The Bear Comes Out of Hibernation

By Patrick Anderson,
whose e-mail address is
Monday, April 24, 2006


By Gerald Seymour

Overlook. 428 pp. $24.95

Gerald Seymour's powerful new spy novel is based on the premise that the Cold War is not over; it has simply gone underground. This is the fiercely held view of Rupert Mowbray, recently retired from British intelligence, who warns that East-West friendship and cooperation are an illusion and that Russian President Vladimir Putin has resumed nuclear testing even as he builds a police state to rival that of Stalin. Mowbray is a proud old Cold Warrior whose career peaked in 1998 when a Russian naval officer, Viktor Archenko, began sending the British valuable military secrets. But four years later, Russian counterintelligence agents are closing in on Archenko, and a defiant Mowbray organizes a rescue mission to save the spy whom he considers a hero.

His mission is controversial from the first. A young intelligence officer, Gabriel Locke, argues that Archenko is a spy who deserves no sympathy. But Mowbray convinces his superiors that honor and loyalty demand that they make every effort to rescue the Russian, who has risked his life for them. Mowbray assembles a ragtag team of over-the-hill commandos to carry out the assignment. Unfortunately, Archenko serves in the highly fortified, seemingly impregnable naval base at Kaliningrad on the Baltic Sea.

Seymour, the author of 17 previous novels, is widely admired for the quality of his writing and the subtlety of his characterizations. At its best, his work recalls that of John le Carre, Frederick Forsyth, Alan Furst and other masters of the spy thriller. In this novel, he moves effortlessly among a dozen or more important characters, all skillfully sketched.

Archenko, young and talented, became a spy not for money but to take revenge on a Russian government that had inflicted great pain on his family. His nemesis is a Russian army interrogator whose genius is his ability to convince his prey that they are friends -- and then, once he has a confession, to care not at all if torture or death awaits those he deceives. A ruthless Russian gangster figures in the plot, as does a British woman who works for Mowbray and has fallen in love with Archenko. Seymour makes Mowbray seem a worthy and romantic figure -- and then, as the rescue mission falters and many deaths are likely, he forces us to ask if he may not simply be an old fool.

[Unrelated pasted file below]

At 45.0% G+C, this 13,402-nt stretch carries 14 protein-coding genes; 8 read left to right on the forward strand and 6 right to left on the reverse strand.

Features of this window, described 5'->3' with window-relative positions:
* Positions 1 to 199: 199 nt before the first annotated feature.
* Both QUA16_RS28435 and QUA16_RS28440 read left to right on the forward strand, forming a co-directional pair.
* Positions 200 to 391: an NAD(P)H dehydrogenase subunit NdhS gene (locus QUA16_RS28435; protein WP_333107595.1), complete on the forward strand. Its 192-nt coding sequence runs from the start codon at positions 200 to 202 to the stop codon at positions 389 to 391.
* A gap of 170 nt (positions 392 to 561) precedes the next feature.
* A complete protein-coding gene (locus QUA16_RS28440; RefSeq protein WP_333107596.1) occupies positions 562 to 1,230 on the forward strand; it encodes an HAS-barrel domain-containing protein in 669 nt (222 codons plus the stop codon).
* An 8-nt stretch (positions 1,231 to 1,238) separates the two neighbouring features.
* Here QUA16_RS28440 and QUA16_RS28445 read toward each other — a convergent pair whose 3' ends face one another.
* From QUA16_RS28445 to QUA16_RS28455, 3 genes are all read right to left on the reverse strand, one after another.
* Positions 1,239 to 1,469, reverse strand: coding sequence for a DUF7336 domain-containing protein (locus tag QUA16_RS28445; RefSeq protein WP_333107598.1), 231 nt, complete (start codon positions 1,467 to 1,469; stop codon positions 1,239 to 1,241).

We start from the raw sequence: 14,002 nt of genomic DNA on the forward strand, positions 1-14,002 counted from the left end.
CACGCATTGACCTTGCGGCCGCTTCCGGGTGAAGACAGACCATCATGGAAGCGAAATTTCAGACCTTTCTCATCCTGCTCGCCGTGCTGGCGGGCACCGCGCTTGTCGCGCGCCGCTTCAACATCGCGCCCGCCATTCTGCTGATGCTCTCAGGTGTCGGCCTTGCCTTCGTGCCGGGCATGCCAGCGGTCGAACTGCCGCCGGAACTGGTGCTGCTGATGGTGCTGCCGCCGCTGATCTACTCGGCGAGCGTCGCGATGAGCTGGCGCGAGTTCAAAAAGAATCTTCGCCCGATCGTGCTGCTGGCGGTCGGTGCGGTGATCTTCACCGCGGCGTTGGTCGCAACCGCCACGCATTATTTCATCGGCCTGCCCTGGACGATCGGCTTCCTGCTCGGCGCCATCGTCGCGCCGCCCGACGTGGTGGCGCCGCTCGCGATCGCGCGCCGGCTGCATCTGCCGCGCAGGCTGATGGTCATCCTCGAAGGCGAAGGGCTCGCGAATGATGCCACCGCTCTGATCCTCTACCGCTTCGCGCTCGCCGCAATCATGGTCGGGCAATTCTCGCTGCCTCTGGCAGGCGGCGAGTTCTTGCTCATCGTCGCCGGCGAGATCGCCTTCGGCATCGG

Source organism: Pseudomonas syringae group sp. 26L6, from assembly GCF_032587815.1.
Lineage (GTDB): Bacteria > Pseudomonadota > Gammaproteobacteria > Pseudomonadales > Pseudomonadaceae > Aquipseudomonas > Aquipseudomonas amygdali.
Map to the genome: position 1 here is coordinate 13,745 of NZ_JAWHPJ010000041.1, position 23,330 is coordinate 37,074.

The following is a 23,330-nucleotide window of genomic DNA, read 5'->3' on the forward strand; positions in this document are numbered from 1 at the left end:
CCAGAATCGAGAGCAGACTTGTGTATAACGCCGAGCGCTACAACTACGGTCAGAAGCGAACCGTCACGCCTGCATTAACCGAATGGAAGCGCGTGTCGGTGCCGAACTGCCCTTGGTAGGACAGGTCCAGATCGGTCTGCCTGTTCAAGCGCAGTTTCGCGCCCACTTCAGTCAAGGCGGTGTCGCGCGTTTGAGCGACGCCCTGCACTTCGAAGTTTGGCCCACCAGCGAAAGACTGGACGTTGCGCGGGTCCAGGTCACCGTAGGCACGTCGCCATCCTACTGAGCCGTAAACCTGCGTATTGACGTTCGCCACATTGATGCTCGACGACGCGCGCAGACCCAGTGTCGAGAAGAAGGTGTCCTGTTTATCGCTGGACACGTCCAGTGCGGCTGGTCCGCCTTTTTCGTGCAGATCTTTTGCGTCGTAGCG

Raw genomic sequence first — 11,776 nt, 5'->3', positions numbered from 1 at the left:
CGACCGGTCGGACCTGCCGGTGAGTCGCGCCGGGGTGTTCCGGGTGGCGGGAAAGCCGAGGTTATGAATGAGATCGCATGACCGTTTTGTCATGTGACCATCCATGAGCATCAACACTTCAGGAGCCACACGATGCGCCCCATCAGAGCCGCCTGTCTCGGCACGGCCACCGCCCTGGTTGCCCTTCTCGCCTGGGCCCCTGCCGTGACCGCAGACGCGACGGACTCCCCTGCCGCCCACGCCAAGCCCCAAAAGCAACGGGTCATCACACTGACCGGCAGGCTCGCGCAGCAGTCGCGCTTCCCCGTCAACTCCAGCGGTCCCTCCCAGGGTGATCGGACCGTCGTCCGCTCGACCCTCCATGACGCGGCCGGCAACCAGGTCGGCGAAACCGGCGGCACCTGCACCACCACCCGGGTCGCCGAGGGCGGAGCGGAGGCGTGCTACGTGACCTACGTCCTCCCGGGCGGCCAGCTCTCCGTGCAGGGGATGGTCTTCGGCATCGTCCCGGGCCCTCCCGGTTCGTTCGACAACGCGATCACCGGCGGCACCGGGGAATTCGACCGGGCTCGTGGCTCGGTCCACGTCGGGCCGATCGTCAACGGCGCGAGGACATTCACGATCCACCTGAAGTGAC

The author lavishes attention on detail -- about people, about places, about weapons. He knows the worlds of spies and soldiers intimately, but the novel has problems, mostly near the end, during the final confrontation between the rescue team and the Russian defenders. Some plot details are unconvincing, and at times Seymour tries too hard to pump drama into an already dramatic story. But Seymour's strengths come through in the background he supplies, including a memorable scene in which a Russian general is entertaining a visitor in his Moscow office. He calls the visitor to the window and points out a very old man shuffling along on the street. He was, the general explains, Stalin's executioner during the purges of the 1930s and 1940s:

"For ten years he killed, always with a revolver. . . . No firing squads, just him. He was so close that he was spattered. Generals, professors, doctors, intellectuals, officials, they all knelt before him. I was told he stank of blood. He worked with two buckets beside him. One had eau-de-Cologne to hide the smell and the other was filled with vodka. All he stopped for on a busy day was to reload his pistol and to drink the vodka."

It's a bleak image in a novel that does little to romanticize the world of spies and soldiers. The Cold War rages on, the author tells us, and many other wars as well. Brave men die serving other men's fantasies, and there is no end to it. Seymour is a master of dark suspense, and this is a good place to discover him.

© 2006 The Washington Post Company